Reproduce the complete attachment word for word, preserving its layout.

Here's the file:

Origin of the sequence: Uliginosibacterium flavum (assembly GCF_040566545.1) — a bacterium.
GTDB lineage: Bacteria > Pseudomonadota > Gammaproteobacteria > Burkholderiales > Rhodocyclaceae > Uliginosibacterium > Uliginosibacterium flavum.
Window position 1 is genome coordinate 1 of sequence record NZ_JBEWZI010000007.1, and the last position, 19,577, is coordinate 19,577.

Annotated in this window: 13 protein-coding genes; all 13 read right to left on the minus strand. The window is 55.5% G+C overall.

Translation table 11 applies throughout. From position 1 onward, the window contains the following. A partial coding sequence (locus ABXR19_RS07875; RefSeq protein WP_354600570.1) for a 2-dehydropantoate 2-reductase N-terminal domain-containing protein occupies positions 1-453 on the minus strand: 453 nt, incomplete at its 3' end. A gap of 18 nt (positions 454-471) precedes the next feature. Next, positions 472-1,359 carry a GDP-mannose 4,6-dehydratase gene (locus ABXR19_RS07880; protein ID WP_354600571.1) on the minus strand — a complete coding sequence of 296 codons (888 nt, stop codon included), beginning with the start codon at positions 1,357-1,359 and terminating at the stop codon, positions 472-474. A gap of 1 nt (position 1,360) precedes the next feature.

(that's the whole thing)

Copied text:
Origin of the sequence: Uliginosibacterium flavum (assembly GCF_040566545.1) — a bacterium.
GTDB lineage: Bacteria > Pseudomonadota > Gammaproteobacteria > Burkholderiales > Rhodocyclaceae > Uliginosibacterium > Uliginosibacterium flavum.
Window position 1 is genome coordinate 1 of sequence record NZ_JBEWZI010000007.1, and the last position, 19,577, is coordinate 19,577.

Annotated in this window: 13 protein-coding genes; all 13 read right to left on the minus strand. The window is 55.5% G+C overall.

Translation table 11 applies throughout. From position 1 onward, the window contains the following. A partial coding sequence (locus ABXR19_RS07875; RefSeq protein WP_354600570.1) for a 2-dehydropantoate 2-reductase N-terminal domain-containing protein occupies positions 1-453 on the minus strand: 453 nt, incomplete at its 3' end. A gap of 18 nt (positions 454-471) precedes the next feature. Next, positions 472-1,359 carry a GDP-mannose 4,6-dehydratase gene (locus ABXR19_RS07880; protein ID WP_354600571.1) on the minus strand — a complete coding sequence of 296 codons (888 nt, stop codon included), beginning with the start codon at positions 1,357-1,359 and terminating at the stop codon, positions 472-474. A gap of 1 nt (position 1,360) precedes the next feature.